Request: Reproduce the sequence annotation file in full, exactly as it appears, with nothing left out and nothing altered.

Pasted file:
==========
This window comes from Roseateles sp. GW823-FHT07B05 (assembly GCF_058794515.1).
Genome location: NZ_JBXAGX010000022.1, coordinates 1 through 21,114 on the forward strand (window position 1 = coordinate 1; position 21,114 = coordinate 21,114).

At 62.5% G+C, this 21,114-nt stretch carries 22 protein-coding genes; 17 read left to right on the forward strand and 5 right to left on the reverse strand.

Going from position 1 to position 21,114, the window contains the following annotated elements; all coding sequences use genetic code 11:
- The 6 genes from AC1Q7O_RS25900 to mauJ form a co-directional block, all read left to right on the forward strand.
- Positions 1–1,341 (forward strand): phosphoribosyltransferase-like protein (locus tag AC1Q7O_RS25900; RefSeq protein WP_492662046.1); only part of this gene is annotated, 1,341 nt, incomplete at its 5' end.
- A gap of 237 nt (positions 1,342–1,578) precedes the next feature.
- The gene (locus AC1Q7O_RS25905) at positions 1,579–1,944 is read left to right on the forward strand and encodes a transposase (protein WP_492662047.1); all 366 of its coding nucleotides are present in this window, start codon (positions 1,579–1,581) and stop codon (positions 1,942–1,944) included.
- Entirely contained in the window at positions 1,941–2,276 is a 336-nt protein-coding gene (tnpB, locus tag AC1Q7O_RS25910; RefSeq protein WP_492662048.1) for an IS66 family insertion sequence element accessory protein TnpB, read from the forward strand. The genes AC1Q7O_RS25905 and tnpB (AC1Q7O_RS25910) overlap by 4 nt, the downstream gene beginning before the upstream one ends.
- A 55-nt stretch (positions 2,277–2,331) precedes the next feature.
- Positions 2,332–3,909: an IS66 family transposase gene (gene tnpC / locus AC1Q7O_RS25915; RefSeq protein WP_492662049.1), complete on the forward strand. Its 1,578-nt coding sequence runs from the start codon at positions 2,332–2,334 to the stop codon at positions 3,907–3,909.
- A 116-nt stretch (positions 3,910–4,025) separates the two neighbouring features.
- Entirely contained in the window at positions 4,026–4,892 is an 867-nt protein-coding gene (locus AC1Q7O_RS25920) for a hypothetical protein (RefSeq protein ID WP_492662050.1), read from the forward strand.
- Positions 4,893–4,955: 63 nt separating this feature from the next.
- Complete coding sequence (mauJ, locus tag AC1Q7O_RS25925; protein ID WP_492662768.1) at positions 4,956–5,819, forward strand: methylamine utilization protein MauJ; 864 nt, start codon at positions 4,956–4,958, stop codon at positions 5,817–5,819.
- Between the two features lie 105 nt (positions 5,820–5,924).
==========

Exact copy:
This window comes from Roseateles sp. GW823-FHT07B05 (assembly GCF_058794515.1).
Genome location: NZ_JBXAGX010000022.1, coordinates 1 through 21,114 on the forward strand (window position 1 = coordinate 1; position 21,114 = coordinate 21,114).

At 62.5% G+C, this 21,114-nt stretch carries 22 protein-coding genes; 17 read left to right on the forward strand and 5 right to left on the reverse strand.

Going from position 1 to position 21,114, the window contains the following annotated elements; all coding sequences use genetic code 11:
- The 6 genes from AC1Q7O_RS25900 to mauJ form a co-directional block, all read left to right on the forward strand.
- Positions 1–1,341 (forward strand): phosphoribosyltransferase-like protein (locus tag AC1Q7O_RS25900; RefSeq protein WP_492662046.1); only part of this gene is annotated, 1,341 nt, incomplete at its 5' end.
- A gap of 237 nt (positions 1,342–1,578) precedes the next feature.
- The gene (locus AC1Q7O_RS25905) at positions 1,579–1,944 is read left to right on the forward strand and encodes a transposase (protein WP_492662047.1); all 366 of its coding nucleotides are present in this window, start codon (positions 1,579–1,581) and stop codon (positions 1,942–1,944) included.
- Entirely contained in the window at positions 1,941–2,276 is a 336-nt protein-coding gene (tnpB, locus tag AC1Q7O_RS25910; RefSeq protein WP_492662048.1) for an IS66 family insertion sequence element accessory protein TnpB, read from the forward strand. The genes AC1Q7O_RS25905 and tnpB (AC1Q7O_RS25910) overlap by 4 nt, the downstream gene beginning before the upstream one ends.
- A 55-nt stretch (positions 2,277–2,331) precedes the next feature.
- Positions 2,332–3,909: an IS66 family transposase gene (gene tnpC / locus AC1Q7O_RS25915; RefSeq protein WP_492662049.1), complete on the forward strand. Its 1,578-nt coding sequence runs from the start codon at positions 2,332–2,334 to the stop codon at positions 3,907–3,909.
- A 116-nt stretch (positions 3,910–4,025) separates the two neighbouring features.
- Entirely contained in the window at positions 4,026–4,892 is an 867-nt protein-coding gene (locus AC1Q7O_RS25920) for a hypothetical protein (RefSeq protein ID WP_492662050.1), read from the forward strand.
- Positions 4,893–4,955: 63 nt separating this feature from the next.
- Complete coding sequence (mauJ, locus tag AC1Q7O_RS25925; protein ID WP_492662768.1) at positions 4,956–5,819, forward strand: methylamine utilization protein MauJ; 864 nt, start codon at positions 4,956–4,958, stop codon at positions 5,817–5,819.
- Between the two features lie 105 nt (positions 5,820–5,924).